Sandra Brynjolfson (left) and Julia Ballantyne (centre) are working to help retain and advance women in the trades. Photo by Verchere Photography for the BC Tradeswomen Society

It’s time to think of construction as women’s work

“Hiring women is good for business”

In the skilled construction trades, women are almost as rare as unicorns.

But Sandra Brynjolfson and Julia Ballantyne are among a legion of women tradespeople trying to change all that.

“The skilled trades represent great jobs for women,” says Ballantyne, a refrigerator mechanic. “Women can earn a family-supporting salary and there are even opportunities for advancement into leadership roles.”

Brynjolfson, an electrician, agrees.

“It’s extremely rewarding as a career. I’ve worked on some major projects around the province, like the Canada Line SkyTrain, and I never get tired of seeing what I helped build.”

Yet Brynjolfson and Ballantyne, as women, are minorities on any construction or maintenance project. In B.C., women represent less than five per cent of the construction trade workforce. In other skilled trades, that number is even smaller. Meanwhile, other industries and sectors such as the military and law enforcement have met or exceeded 15 per cent female representation.

According to BuildForce Canada, which tracks industry trends, an estimated 277,000 new construction workers will be needed by 2027 in order to meet labour requirements and counter the rising retirement of Canadian workers.

That’s good news for women, who can play a huge role in helping to address this skills gap.

Brynjolfson and Ballantyne are doing their part by leading the B.C. chapter of Build TogetHER, which is the women’s committee of the BC Building Trades. The two women speak to groups of other young women and girls around the Lower Mainland regularly about opportunities in the trades.

Brynjolfson also recently left her position as a forensic electrician for a BC Hydro contractor to take on a special assignment as one of two coordinators of the new BC Centre for Women in the Trades (BCCWITT). A two-year pilot project funded by the provincial and federal governments, the centre aims to increase the retention and advancement of women in the trades through targeted supports and programs.

The centre is also trying to change the culture in construction. Research indicates that women face a number of pervasive, systemic barriers that make it difficult for them to enter and remain in the trades, as well as advance in the sector.

Brynjolfson and Ballantyne are confident that the dial can be moved on women in the trades.

“Hiring women is very good for business,” says Brynjolfson. “Studies show that women give organizations a competitive advantage through increased productivity, enhanced reputation and employer loyalty. Women-dominated teams have an eye for detail, and they bring a perspective that supports successful business strategies.”

READ MORE: Letter: Construction and Skilled Trades Month in B.C.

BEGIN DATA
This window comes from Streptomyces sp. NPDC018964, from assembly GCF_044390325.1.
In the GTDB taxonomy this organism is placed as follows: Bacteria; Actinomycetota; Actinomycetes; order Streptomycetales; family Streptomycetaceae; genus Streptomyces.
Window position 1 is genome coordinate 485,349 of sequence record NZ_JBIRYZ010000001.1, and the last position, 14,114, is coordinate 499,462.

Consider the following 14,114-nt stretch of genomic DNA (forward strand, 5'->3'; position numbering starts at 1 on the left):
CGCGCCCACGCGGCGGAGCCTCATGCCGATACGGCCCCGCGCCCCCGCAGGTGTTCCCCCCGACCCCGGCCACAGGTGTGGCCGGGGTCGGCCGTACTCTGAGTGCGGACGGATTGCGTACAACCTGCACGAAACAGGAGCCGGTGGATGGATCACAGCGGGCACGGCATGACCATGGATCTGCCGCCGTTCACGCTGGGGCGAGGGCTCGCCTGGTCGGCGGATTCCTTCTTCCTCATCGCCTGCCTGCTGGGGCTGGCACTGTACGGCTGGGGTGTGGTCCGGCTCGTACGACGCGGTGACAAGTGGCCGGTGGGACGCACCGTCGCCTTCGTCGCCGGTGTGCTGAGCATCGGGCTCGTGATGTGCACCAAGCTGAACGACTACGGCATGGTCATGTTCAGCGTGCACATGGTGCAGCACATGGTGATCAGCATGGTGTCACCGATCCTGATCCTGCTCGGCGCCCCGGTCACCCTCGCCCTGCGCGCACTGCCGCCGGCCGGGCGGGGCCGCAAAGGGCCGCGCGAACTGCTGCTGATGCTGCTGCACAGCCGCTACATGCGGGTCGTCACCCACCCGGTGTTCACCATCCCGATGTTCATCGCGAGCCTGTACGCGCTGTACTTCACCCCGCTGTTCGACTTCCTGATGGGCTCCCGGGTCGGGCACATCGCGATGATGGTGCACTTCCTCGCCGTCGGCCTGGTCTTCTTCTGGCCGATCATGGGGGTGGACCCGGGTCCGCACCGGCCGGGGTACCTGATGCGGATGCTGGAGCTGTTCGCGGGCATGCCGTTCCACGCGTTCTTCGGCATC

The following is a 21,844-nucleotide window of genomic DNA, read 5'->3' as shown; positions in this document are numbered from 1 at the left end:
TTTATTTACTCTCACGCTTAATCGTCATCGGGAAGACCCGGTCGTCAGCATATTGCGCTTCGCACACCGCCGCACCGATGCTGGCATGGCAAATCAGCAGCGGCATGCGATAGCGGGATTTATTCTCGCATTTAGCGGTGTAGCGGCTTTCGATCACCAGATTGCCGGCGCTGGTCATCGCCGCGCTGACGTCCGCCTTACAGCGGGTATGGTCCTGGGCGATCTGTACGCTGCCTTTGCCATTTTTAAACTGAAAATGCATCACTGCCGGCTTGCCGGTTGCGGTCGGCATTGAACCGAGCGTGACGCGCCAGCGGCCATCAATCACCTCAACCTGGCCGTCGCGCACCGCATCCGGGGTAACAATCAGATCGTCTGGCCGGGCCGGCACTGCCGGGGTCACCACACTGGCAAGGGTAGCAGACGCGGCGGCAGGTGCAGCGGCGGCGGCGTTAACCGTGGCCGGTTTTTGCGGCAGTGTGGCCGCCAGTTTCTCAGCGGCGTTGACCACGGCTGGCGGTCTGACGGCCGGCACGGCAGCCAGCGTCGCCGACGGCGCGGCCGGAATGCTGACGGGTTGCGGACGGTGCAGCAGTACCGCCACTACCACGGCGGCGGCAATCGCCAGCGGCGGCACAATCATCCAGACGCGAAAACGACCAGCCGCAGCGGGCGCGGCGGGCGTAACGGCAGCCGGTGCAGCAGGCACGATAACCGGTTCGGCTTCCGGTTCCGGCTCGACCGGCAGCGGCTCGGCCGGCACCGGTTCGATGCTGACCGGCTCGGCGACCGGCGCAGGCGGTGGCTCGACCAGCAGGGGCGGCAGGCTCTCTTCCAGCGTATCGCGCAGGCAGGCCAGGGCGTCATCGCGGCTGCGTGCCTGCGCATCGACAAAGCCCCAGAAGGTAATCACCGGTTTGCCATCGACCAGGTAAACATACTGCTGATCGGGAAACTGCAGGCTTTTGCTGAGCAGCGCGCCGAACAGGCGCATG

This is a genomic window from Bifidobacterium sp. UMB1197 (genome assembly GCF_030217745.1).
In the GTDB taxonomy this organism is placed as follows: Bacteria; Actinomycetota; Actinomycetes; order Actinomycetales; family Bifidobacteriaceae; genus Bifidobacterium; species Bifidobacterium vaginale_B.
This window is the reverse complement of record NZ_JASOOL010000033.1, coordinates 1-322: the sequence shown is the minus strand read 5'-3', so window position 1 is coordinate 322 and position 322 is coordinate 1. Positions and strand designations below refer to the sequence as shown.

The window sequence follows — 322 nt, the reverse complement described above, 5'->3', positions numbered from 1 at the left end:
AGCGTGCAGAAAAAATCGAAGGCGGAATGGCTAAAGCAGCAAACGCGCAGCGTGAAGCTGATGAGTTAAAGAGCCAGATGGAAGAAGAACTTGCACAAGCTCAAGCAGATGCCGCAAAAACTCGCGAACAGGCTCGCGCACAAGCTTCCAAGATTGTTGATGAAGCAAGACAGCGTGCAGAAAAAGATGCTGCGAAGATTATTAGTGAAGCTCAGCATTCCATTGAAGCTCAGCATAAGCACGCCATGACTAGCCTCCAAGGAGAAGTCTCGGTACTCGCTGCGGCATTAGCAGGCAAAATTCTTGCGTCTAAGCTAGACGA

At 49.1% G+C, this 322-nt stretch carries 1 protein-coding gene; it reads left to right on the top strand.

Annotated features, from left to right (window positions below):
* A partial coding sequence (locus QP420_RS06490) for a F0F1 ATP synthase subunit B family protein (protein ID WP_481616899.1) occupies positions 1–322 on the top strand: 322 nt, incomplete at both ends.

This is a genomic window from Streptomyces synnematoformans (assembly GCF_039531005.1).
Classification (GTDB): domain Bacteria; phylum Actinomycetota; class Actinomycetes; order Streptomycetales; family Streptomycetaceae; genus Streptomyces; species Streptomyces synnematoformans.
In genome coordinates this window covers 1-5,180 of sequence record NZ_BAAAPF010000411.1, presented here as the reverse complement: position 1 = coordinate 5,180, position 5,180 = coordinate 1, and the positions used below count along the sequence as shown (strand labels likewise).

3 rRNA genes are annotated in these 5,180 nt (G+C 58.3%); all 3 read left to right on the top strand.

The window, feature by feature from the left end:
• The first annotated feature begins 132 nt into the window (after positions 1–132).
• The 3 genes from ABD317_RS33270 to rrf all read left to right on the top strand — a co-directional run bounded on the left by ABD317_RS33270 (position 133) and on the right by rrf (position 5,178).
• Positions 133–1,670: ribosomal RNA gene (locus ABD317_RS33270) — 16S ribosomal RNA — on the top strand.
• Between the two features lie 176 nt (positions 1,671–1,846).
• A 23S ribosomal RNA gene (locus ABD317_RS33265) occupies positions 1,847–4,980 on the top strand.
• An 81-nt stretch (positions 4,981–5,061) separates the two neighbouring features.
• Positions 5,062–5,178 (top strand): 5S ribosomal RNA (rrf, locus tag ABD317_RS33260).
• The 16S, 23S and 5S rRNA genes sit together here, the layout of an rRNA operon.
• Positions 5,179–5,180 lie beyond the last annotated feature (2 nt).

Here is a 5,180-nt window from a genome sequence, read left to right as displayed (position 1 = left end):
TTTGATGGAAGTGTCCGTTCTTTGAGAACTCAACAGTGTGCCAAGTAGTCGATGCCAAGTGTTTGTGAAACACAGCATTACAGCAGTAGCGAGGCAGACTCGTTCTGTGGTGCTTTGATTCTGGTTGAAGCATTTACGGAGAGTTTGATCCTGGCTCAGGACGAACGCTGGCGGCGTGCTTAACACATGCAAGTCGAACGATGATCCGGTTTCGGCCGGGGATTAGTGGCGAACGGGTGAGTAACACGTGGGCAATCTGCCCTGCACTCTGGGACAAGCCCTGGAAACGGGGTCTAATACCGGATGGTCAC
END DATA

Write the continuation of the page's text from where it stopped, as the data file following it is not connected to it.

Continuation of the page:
Just Posted

Council: what the next four years will bring

Quesnel’s mayor sets out ambitions for newly elected officials

Quesnel man gets jail time for Bumper to Bumper B&E

Matthew Emmanuel Lucani sentenced to 149 days in jail, two years’ probation

Quesnel ranked 8th most dangerous place in Canada

Although StatsCan data suggests crime rates are actually trending down in the city

Quesnel boxer storms through Portland

“Hurricane” Carter picks up an easy victory after some scheduling confusion

West Fraser to reduce sawmill production in Quesnel, Fraser Lake

The move will affect 75 employees in Quesnel, 60 in Fraser Lake

People flocking to Vancouver Island city to see hundreds of sea lions

Each year the combination of Steller and California sea lions take over Cowichan Bay

Many child killers have been placed in Indigenous healing lodges according to stats

As of mid-September, there were 11 offenders in healing lodges who had been convicted of first- or second-degree murder of a minor

Sex-misconduct survey excludes vulnerable military members: Survivors’ group

But It’s Just 700 says recent research has shown young military members and those on training are among those most at risk for sexual violence

Threat of extremism posed by proportional representation overstated: academics

As B.C. voters decide on electoral reform, the Vote No side is cautioning that the system would allow extremists to be elected

What now for Calgary, Canada and Olympic Games after 2026 rejection?

Calgary, along with the 2010 Winter Games in Vancouver and Whistler, B.C., made Canada a player in the international sport community

Expect no quick end to Canada-wide cannabis shortages, producers warn

Provinces including British Columbia, Alberta have all reported varying degrees of shortages

Want to buy your first home? Move to Kamloops or Prince George

Kamloops, Prince George, Campbell River and Langford are the only other markets in the study without gaps between required and actual income in owning a home.

Seniors in care homes may not get referendum ballots in the mail: Seniors Advocate

Voters list was established in May 2017, so if they moved into a care home since then….

Feds give $2 million for anti-extremism programs in B.C.

Public Safety Minister Mike Farnworth said supporting efforts locally is key to prevention

Most Read